Understanding Modulus in PHP
The concept of Modulus isn’t that difficult to understand however without proper explanation it can be hard to get your head around at first read of the simple explanation given in the PHP manual, as shown below:
Remainder of $a divided by $b.
Thankfully the modulus arithmetic operator really boils down to basic high school maths at its heart and is quite easy to understand once you know what it does.
The symbol used for modulus is the percentage symbol (%) and is part of the group of PHP arithmetic operators which includes – (negation and subtraction), +, *, / and % which can be found here.
Taking the example of 7 % 5, this would simply calculate how many times 5 can fit in to the number 7 and then leave us with the remaining number, so 5 goes into 7 once with 2 left over meaning that the following statement would return 2.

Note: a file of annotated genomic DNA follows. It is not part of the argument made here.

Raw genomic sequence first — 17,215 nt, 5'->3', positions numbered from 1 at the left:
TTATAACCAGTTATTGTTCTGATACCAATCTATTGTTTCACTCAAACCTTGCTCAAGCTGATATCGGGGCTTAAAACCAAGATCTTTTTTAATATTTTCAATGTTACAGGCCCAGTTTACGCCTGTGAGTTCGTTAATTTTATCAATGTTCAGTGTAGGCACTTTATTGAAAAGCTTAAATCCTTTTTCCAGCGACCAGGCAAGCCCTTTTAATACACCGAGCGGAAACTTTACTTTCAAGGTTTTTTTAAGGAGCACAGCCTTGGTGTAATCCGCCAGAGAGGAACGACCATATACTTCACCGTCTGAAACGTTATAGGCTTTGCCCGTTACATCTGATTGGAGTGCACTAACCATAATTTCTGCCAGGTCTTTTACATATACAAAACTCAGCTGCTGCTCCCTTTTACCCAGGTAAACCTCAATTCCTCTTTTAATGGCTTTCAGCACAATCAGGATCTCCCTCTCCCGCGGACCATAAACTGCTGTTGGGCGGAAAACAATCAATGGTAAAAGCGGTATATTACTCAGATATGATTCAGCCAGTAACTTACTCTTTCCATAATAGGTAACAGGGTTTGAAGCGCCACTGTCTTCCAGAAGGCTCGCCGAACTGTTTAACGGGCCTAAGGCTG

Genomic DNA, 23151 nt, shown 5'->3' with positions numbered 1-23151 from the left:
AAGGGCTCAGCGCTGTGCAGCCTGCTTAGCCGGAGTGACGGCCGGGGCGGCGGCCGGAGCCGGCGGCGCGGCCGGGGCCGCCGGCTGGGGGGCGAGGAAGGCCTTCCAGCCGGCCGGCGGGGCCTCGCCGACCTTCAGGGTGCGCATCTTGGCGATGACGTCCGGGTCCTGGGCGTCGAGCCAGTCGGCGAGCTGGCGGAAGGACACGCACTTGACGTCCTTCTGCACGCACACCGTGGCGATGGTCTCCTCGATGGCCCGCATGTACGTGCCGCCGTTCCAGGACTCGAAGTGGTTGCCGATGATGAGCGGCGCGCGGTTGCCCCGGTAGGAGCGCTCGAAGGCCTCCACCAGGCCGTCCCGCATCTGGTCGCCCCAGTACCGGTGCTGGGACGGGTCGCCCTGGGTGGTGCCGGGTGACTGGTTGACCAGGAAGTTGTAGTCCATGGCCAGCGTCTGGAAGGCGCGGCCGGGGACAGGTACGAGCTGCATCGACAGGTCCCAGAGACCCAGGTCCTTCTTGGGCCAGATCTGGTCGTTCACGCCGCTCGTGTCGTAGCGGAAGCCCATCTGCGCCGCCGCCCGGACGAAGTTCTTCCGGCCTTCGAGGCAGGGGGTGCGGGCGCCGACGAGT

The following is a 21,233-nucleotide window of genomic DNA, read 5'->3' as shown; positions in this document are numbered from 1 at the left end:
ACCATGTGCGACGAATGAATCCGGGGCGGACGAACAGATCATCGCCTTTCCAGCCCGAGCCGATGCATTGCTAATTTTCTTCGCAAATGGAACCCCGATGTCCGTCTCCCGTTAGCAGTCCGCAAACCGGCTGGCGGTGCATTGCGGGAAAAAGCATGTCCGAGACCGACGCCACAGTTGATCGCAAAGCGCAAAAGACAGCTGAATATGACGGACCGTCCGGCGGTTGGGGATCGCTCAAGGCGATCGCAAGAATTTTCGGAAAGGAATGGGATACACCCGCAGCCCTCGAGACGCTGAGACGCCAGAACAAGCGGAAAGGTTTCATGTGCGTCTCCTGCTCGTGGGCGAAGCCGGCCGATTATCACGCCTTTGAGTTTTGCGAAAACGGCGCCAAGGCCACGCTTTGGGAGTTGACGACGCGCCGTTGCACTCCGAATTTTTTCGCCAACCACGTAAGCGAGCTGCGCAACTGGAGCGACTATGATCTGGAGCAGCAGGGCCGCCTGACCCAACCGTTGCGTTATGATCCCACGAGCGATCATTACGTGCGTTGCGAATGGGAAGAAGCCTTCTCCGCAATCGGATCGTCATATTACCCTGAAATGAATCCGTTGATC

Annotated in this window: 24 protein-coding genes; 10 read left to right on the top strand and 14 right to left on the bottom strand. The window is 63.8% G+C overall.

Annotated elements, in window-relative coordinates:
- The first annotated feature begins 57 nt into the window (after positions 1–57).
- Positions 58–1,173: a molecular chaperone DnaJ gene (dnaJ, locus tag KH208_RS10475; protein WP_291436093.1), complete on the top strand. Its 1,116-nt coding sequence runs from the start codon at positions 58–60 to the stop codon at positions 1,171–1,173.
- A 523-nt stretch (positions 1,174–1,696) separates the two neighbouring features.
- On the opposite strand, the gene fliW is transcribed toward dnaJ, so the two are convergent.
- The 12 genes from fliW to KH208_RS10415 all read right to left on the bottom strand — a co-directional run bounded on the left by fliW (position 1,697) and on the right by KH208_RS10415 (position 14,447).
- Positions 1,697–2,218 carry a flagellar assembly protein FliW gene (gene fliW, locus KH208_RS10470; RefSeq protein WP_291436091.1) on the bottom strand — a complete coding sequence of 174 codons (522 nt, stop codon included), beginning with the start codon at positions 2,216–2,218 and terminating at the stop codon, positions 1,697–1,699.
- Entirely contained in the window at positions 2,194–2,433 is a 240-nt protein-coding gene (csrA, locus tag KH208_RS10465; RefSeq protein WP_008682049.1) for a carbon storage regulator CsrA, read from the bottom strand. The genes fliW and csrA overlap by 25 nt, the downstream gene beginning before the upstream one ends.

echo 7 % 5;
So what if we reverse this and use 5 % 7 instead?
Well in this example our script will return the value 5 as 7 doesn’t go into 5 at all due to it being too big a number and as such returns the remaining 5.
Ok, so why would you ever use something like this? Well, one of the best uses is for finding our if a number is odd or even and then styling rows accordingly. Consider the following example:
for ($x = 0; $data = mysql_fetch_object($result); $x++)
$color = $x % 2 == 0 ? 'white' : 'grey';
This would loop through an object and would calculate to see if each value of $x has a remainder or not once divided by 2. You should be aware from your school days that any number that is perfectly divisible by 2 has no remainder.
There are of course more advanced uses for this operator but for now this should give you enough to explore the function more deeply.
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